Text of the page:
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What to do when tasked with inspecting thermally reflective surfaces?

Paint it Black?

No, this blog isn’t about The Rolling Stones – it’s about the practice of enhancing emissivity in the field. When a thermographer is tasked with inspecting thermally reflective surfaces there are two options.  Either accept that the surface doesn’t emit well—and therefore reflects very well—and therefore can’t provide reliable qualitative or quantitative data, or enhance the emissivity of the surface by adding some sort of coating.

When there is a coating applied, the emissivity of the surface doesn’t actually change, it’s just adding a layer or a new surface.   When inspecting a thermally reflective surface, and you apply electrical tape for example, which many people choose, the surface to which you affix the tape isn’t magically more emissive due to the presence of the tape.  The tape acts as an additional layer, a solid material in direct contact with another solid material.  There is conduction through the thickness of the tape and then the tape emits at its higher rate.

Paint is the same way.  Paint used on a thermally reflective surface emits at its rate, which is fairly consistent regardless of the color. In training classes we often hear the question, “If I want to increase the emissivity of a surface, shouldn’t I paint it flat black?”  Actually, the color doesn’t matter when inside a building or in the shade outside. Paint is paint, unless it has metallic components like silver or aluminum paint does or some paints that include metal flake.  The answer to this question is always the same, painting a surface, regardless of the color, will enhance emissivity. Due to solar radiation outside, a different situation exists with colors outside in sunshine due to broadband solar absorption or when light energy is used to excite composite materials in NDT flaw detection.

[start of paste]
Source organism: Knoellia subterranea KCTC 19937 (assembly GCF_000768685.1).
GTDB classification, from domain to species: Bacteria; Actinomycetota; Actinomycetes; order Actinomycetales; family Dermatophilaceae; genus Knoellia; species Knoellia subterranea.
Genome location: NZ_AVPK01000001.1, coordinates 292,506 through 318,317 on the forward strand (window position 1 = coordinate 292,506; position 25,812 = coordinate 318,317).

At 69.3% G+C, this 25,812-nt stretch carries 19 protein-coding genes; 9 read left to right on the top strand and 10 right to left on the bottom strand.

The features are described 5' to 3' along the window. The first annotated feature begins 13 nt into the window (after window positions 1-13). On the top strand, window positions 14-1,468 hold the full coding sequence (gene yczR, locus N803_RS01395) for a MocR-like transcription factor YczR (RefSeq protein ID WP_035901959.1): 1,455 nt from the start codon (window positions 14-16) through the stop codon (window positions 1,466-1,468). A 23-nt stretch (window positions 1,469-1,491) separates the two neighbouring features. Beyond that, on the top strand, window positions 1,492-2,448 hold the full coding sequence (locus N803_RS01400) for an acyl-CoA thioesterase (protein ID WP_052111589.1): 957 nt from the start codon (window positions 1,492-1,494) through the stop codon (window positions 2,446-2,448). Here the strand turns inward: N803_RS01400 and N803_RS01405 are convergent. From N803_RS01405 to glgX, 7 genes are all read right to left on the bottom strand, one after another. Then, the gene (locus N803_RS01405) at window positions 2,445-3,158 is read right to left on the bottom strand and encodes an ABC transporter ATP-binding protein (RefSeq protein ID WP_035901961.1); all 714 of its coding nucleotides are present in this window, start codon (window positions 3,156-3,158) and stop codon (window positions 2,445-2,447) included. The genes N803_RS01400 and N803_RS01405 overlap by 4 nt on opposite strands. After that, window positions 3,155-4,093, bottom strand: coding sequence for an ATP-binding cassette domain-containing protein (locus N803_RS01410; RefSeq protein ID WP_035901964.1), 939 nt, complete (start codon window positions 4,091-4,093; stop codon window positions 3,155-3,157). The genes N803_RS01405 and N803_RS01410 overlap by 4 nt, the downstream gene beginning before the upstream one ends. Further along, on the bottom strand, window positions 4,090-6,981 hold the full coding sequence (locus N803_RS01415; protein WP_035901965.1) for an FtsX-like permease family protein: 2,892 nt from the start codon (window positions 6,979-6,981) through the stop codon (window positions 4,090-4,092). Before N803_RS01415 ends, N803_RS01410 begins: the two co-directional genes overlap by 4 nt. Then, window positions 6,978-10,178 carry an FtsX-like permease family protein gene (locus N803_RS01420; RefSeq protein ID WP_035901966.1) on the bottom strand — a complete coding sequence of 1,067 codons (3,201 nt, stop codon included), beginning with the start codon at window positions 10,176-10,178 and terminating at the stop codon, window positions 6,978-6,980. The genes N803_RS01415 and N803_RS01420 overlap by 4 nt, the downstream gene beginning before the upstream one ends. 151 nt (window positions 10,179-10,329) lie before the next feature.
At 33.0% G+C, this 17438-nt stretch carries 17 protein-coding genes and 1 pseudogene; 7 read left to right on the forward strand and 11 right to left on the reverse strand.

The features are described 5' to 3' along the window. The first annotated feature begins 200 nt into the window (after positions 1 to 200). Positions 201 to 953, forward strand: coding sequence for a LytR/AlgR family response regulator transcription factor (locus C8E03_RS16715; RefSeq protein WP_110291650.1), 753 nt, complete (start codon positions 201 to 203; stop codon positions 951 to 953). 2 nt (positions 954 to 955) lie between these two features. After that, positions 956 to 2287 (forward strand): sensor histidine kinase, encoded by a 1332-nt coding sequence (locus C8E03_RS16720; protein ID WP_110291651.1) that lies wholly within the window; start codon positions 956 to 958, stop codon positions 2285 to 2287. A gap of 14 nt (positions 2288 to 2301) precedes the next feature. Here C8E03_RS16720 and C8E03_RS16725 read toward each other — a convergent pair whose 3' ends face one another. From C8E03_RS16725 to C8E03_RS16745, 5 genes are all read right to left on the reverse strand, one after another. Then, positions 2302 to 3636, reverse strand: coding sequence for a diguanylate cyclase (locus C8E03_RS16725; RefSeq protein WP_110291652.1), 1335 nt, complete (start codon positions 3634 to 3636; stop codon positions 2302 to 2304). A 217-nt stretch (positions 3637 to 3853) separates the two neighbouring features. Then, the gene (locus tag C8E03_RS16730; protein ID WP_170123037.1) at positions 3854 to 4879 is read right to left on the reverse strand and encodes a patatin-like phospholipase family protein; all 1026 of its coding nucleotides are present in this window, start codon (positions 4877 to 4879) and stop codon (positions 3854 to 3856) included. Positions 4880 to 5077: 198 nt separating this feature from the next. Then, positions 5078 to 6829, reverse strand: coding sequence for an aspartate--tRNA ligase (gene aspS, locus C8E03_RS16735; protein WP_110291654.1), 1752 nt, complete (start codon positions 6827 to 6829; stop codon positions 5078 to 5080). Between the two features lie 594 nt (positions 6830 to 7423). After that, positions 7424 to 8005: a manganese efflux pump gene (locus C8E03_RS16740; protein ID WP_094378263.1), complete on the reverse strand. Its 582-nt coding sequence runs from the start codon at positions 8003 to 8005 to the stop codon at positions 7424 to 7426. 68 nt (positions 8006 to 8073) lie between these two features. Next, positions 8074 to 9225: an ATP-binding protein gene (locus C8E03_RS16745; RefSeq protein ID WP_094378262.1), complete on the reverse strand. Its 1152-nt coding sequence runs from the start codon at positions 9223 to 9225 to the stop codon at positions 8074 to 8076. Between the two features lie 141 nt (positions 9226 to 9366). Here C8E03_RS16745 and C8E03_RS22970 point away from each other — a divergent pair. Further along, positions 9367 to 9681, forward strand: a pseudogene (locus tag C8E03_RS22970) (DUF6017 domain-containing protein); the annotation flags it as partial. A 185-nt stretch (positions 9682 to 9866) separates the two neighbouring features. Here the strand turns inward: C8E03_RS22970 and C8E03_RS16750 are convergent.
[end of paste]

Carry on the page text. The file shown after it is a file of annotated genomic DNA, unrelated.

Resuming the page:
So paint it black, or purple, or green.  The thing to remember when enhancing emissivity in the field is to do it safely and with prior approval.  Do NOT add a coating to energized electrical components.  Wait until they are de-energized and placed in an electrically safe work condition and then add your paint or tape. Care must be taken to not affect the current path with any modifications. Always check with the electrical engineering group before modifying equipment. Good luck inspecting thermally reflective surfaces, and as always, do so safely.  


Think Thermally,
The Snell Group, a Fluke Thermal Imaging Blog content partner

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